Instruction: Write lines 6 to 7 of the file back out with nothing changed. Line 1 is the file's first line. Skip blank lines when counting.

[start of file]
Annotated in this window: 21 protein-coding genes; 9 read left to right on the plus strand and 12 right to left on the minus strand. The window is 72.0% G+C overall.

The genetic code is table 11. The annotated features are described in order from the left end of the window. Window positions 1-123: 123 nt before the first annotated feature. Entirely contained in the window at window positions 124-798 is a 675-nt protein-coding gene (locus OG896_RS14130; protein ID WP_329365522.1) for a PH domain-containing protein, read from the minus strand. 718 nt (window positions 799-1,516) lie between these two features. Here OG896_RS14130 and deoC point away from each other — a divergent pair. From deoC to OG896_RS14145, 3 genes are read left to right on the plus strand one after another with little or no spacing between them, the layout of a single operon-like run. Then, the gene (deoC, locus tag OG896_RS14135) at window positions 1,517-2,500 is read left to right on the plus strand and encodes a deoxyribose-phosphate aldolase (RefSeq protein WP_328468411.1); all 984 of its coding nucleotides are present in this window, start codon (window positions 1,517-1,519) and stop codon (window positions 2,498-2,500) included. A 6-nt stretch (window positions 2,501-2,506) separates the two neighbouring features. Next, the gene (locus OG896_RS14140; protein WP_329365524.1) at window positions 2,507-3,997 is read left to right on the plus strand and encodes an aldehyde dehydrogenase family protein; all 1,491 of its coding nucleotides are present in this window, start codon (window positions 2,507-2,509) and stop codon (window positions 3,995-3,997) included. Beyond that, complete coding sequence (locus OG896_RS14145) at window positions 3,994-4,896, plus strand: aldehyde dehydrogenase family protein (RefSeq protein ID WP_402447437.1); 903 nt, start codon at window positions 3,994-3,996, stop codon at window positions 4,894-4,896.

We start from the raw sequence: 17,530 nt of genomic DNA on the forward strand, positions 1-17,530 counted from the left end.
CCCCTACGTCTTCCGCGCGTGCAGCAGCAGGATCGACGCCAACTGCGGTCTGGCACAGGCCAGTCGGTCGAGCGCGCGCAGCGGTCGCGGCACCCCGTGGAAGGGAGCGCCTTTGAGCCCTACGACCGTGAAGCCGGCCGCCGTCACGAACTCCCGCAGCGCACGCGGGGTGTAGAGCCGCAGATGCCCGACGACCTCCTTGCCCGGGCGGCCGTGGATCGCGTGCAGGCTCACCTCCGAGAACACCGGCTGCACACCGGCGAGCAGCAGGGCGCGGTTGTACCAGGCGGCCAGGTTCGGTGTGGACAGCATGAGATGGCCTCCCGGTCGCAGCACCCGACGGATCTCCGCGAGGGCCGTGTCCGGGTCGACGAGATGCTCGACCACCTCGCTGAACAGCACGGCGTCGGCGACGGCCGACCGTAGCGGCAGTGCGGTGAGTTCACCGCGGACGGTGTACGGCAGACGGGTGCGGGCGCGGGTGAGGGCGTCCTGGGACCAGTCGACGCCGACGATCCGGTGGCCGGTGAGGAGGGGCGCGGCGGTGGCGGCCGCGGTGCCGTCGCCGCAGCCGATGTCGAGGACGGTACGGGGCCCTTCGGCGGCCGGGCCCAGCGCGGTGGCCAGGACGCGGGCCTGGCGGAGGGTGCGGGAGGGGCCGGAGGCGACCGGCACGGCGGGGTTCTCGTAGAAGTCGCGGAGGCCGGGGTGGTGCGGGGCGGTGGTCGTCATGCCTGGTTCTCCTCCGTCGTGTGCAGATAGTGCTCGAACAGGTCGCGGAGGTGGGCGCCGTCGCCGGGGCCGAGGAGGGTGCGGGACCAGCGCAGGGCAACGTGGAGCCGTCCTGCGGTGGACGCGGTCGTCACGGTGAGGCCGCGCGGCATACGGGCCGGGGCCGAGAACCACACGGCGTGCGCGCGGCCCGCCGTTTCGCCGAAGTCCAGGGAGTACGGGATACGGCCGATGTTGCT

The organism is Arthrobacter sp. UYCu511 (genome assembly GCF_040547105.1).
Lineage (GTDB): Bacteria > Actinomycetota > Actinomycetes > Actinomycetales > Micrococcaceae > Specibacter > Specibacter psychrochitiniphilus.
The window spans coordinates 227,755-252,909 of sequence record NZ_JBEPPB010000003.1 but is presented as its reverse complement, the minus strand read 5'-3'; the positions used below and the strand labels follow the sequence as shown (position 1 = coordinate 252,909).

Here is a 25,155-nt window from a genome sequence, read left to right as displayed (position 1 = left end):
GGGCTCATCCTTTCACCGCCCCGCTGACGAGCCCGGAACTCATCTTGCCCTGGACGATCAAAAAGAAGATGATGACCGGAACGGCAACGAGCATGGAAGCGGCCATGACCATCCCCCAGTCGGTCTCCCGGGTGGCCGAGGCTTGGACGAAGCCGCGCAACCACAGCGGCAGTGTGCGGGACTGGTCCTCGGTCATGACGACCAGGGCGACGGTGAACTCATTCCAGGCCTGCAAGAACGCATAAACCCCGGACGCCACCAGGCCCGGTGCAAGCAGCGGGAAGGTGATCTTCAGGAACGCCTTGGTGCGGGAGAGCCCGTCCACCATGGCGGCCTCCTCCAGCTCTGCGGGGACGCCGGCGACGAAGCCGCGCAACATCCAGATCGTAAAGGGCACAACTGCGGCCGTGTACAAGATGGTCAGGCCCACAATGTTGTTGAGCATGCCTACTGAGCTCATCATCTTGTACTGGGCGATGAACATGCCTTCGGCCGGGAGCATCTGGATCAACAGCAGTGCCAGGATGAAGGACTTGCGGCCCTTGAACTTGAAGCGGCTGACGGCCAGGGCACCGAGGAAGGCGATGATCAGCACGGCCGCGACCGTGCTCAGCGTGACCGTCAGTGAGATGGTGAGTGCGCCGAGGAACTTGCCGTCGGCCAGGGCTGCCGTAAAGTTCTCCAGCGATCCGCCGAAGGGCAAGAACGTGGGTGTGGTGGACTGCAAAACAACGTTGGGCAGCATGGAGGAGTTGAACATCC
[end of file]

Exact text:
Lineage (GTDB): Bacteria > Actinomycetota > Actinomycetes > Actinomycetales > Micrococcaceae > Specibacter > Specibacter psychrochitiniphilus.
The window spans coordinates 227,755-252,909 of sequence record NZ_JBEPPB010000003.1 but is presented as its reverse complement, the minus strand read 5'-3'; the positions used below and the strand labels follow the sequence as shown (position 1 = coordinate 252,909).